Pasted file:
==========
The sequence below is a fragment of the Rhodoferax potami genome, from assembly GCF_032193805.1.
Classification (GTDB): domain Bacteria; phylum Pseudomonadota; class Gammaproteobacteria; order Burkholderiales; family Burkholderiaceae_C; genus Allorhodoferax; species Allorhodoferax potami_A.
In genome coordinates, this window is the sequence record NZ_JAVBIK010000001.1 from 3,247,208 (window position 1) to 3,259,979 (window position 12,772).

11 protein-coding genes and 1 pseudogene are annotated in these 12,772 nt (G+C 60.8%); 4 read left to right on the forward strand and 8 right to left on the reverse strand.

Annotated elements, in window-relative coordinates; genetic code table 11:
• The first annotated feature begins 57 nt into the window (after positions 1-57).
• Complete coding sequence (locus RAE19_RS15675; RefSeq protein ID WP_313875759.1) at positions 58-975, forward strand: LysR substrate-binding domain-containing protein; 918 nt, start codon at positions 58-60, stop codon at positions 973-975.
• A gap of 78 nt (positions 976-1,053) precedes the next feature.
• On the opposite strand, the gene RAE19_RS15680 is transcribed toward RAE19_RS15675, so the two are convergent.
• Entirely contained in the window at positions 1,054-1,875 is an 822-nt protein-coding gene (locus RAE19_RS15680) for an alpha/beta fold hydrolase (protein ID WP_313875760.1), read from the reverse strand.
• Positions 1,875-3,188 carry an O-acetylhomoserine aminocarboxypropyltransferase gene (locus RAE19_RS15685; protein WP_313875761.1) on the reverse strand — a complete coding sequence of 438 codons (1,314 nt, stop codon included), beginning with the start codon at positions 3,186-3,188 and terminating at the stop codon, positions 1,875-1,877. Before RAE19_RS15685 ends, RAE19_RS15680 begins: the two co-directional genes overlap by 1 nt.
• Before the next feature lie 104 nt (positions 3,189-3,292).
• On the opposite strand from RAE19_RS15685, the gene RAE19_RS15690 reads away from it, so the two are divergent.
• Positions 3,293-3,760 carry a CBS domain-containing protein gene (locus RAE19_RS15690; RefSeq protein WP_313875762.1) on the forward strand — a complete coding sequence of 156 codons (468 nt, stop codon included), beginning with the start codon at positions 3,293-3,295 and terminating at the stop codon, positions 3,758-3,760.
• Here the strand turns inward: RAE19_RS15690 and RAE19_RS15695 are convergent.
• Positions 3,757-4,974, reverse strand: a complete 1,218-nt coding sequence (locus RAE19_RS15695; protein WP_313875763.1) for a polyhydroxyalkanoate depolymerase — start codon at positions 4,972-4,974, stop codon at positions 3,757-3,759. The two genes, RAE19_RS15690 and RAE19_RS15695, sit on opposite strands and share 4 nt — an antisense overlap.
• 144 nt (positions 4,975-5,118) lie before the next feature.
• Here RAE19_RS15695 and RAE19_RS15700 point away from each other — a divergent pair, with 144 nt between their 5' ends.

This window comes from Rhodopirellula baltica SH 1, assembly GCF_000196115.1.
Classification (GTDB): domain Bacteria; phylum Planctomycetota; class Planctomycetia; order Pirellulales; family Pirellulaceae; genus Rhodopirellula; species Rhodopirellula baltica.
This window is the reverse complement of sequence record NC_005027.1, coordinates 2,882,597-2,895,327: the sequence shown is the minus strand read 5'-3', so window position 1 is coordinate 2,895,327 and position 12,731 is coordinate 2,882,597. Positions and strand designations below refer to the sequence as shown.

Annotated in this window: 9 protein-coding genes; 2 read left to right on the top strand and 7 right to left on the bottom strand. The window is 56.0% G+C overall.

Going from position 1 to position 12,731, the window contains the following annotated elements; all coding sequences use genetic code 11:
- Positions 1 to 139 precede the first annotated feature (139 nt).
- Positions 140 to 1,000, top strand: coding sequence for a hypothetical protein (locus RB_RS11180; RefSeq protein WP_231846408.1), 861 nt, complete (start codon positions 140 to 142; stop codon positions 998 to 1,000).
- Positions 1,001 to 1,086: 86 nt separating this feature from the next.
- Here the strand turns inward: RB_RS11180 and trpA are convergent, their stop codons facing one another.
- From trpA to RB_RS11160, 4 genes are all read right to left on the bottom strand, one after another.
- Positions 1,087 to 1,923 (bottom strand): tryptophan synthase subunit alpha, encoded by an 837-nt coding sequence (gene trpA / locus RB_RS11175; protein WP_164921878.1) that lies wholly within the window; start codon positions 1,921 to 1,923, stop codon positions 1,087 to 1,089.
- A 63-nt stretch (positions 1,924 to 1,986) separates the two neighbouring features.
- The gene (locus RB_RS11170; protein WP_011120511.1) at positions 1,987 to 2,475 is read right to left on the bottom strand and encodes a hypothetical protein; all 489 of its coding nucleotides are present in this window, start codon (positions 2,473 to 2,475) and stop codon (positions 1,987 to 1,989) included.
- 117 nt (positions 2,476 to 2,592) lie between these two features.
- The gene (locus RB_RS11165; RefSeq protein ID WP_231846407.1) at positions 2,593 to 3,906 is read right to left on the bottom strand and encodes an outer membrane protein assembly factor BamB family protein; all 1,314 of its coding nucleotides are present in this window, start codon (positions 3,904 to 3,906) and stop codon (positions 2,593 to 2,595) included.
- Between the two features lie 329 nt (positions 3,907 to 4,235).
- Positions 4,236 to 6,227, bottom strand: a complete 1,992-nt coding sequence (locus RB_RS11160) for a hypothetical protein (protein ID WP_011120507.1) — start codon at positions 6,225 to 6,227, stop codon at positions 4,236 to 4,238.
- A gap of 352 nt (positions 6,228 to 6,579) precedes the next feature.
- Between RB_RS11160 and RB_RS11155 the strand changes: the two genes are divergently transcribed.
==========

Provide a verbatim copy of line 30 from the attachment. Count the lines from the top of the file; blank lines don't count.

- A 63-nt stretch (positions 1,924 to 1,986) separates the two neighbouring features.